SB: It’s the most common way but it is still possible to get to INSEP without going through the Pole system. Loic Pietri (2013 World Champion), for example, went from his home club straight into INSEP. But there are a lot of advantages to going through the Pole system. You get to go to training camps and competitions that you otherwise would not get a chance to go to. There are also many strong randori partners for you to train with.
JIC: You are now with the Flam 91 Judo Club?
SB: Yes, I’ve been with Flam 91 since 2016. I have two coaches, Kilian Leblouch and Florent Urani. I’ve learned a lot from them and it’s going really well. I really love it there. The atmosphere is great, we laugh a lot, and we support each other to achieve our greatest ambitions. It’s become more than just a club. For me, it’s really like a family.
JIC: Do you just do judo or are you a student as well?
SB: I am also a student. I am in my second year of studying for my Science and Technique of Physical and Sport Activities license. Eventually I’d like to go into physiotherapy.
JIC: What was a typical day like for you before the lock-down?
SB: I start my day with classes at INSEP from 8am to 9.30am. Then, I go to the dojo to do some physical training for one hour. After that, I head home to get some food to eat. I’m back at INSEP for another class from 2pm to 3.30pm. Then, I head to the dojo again for some judo training. This usually lasts from 5pm to 6.30pm or 6.45pm. After that, I go home. So that’s my daily schedule.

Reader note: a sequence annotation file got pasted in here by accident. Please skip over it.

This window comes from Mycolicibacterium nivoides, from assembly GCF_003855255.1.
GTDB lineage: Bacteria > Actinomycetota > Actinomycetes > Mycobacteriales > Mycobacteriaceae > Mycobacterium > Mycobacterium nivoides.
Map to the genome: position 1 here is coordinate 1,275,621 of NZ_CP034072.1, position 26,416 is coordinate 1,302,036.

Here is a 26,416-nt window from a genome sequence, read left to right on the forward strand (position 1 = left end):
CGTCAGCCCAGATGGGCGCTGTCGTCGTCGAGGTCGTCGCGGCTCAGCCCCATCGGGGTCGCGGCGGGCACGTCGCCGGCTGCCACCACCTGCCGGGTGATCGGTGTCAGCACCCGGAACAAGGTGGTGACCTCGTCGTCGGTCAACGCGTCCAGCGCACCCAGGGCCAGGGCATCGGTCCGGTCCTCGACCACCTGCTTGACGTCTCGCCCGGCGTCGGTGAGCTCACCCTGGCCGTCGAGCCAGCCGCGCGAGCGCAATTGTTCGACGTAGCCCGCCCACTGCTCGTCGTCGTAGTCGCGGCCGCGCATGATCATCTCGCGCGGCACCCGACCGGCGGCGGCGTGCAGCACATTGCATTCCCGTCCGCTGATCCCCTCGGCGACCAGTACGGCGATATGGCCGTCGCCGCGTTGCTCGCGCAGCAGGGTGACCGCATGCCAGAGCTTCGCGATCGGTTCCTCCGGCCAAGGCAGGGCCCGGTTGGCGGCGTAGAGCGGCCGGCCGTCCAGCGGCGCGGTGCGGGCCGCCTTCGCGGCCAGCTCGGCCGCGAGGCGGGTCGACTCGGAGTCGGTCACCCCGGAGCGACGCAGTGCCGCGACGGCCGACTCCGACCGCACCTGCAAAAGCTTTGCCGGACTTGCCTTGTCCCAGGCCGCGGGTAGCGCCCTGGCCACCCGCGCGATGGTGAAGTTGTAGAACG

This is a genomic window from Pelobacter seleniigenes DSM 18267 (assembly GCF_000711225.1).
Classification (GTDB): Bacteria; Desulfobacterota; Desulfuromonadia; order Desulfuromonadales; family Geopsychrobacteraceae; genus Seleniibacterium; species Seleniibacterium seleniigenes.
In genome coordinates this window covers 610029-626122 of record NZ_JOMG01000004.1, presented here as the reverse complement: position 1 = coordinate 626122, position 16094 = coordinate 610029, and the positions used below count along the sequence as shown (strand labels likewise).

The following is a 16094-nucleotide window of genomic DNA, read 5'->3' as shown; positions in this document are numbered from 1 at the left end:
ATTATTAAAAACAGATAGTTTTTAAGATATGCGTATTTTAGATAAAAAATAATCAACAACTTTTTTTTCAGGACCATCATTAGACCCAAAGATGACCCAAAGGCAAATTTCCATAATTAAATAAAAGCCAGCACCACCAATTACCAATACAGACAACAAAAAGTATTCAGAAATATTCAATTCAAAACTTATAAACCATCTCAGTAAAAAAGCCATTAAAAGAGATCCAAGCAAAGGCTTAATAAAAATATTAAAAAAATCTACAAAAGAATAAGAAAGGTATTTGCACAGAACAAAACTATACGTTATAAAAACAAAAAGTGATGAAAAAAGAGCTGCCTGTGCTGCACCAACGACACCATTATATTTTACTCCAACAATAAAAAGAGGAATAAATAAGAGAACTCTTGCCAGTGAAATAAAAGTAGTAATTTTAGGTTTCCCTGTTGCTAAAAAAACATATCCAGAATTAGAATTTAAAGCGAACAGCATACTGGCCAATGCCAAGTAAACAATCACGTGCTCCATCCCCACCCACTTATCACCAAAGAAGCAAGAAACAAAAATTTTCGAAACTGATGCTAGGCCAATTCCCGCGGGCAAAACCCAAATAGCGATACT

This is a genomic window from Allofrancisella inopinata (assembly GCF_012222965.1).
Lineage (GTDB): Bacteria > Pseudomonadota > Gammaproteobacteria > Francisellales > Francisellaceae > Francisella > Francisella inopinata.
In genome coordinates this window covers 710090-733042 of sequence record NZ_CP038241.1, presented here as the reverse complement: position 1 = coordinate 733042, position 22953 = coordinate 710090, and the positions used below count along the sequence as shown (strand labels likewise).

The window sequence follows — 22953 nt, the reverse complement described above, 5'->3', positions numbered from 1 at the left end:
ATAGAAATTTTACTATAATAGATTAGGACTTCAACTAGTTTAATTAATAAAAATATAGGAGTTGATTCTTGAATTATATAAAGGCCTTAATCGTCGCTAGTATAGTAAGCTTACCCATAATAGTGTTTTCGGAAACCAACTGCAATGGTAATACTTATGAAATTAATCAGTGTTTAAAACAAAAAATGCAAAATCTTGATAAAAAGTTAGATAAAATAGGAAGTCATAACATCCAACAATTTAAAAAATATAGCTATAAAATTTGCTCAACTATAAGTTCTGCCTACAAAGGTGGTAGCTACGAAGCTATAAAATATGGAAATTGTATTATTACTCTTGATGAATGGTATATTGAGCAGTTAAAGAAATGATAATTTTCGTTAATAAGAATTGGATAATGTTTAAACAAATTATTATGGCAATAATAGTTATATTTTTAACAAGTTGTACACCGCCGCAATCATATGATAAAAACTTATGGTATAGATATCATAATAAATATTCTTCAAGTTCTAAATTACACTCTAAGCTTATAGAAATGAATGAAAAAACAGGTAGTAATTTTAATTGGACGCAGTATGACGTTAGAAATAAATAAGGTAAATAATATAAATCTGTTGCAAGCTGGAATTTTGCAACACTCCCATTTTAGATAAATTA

JIC: How much randori do you do per day?
SB: It depends on the coach who is in charge on that day but I’d say typically about five or six randoris per session. I think randori is the most important aspect of training because it allows you to put what you’ve learned into practice. By trying the techniques in randori, you’ll learn how to do them in competitions. The time for making mistakes is during randori, not during competitions!
JIC: Now that you’re in lock-down, what’s your daily schedule like?
SB: It’s a little bit less regimented. For example, this week I trained just once a day but last week I trained twice a day. At home I have the necessary equipment for training. I do cardio, circuits, strength training, and with my brothers, I’m able to work on kumi-kata (gripping) and uchikomi.